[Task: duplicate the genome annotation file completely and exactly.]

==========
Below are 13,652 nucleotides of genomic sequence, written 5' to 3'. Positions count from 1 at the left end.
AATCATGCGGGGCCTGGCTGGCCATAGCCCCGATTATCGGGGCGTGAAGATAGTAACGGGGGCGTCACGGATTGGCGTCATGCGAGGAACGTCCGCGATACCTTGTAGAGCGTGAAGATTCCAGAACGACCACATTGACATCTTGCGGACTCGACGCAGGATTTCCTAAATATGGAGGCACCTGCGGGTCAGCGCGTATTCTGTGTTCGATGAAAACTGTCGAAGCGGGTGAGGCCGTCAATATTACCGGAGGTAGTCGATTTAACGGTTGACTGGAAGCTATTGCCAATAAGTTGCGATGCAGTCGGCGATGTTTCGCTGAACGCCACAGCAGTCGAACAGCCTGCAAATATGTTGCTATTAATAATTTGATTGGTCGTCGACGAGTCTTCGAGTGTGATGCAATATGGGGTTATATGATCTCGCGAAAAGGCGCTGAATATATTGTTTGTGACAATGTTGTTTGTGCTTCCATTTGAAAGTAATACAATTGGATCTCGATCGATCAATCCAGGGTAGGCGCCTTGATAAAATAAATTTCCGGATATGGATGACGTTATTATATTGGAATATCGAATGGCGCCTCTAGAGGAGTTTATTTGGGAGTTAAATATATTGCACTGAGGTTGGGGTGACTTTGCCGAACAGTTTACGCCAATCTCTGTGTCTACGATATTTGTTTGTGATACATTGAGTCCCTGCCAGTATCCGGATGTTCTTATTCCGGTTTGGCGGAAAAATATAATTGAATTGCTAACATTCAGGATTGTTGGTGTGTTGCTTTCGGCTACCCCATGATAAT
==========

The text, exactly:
Below are 13,652 nucleotides of genomic sequence, written 5' to 3'. Positions count from 1 at the left end.
AATCATGCGGGGCCTGGCTGGCCATAGCCCCGATTATCGGGGCGTGAAGATAGTAACGGGGGCGTCACGGATTGGCGTCATGCGAGGAACGTCCGCGATACCTTGTAGAGCGTGAAGATTCCAGAACGACCACATTGACATCTTGCGGACTCGACGCAGGATTTCCTAAATATGGAGGCACCTGCGGGTCAGCGCGTATTCTGTGTTCGATGAAAACTGTCGAAGCGGGTGAGGCCGTCAATATTACCGGAGGTAGTCGATTTAACGGTTGACTGGAAGCTATTGCCAATAAGTTGCGATGCAGTCGGCGATGTTTCGCTGAACGCCACAGCAGTCGAACAGCCTGCAAATATGTTGCTATTAATAATTTGATTGGTCGTCGACGAGTCTTCGAGTGTGATGCAATATGGGGTTATATGATCTCGCGAAAAGGCGCTGAATATATTGTTTGTGACAATGTTGTTTGTGCTTCCATTTGAAAGTAATACAATTGGATCTCGATCGATCAATCCAGGGTAGGCGCCTTGATAAAATAAATTTCCGGATATGGATGACGTTATTATATTGGAATATCGAATGGCGCCTCTAGAGGAGTTTATTTGGGAGTTAAATATATTGCACTGAGGTTGGGGTGACTTTGCCGAACAGTTTACGCCAATCTCTGTGTCTACGATATTTGTTTGTGATACATTGAGTCCCTGCCAGTATCCGGATGTTCTTATTCCGGTTTGGCGGAAAAATATAATTGAATTGCTAACATTCAGGATTGTTGGTGTGTTGCTTTCGGCTACCCCATGATAAT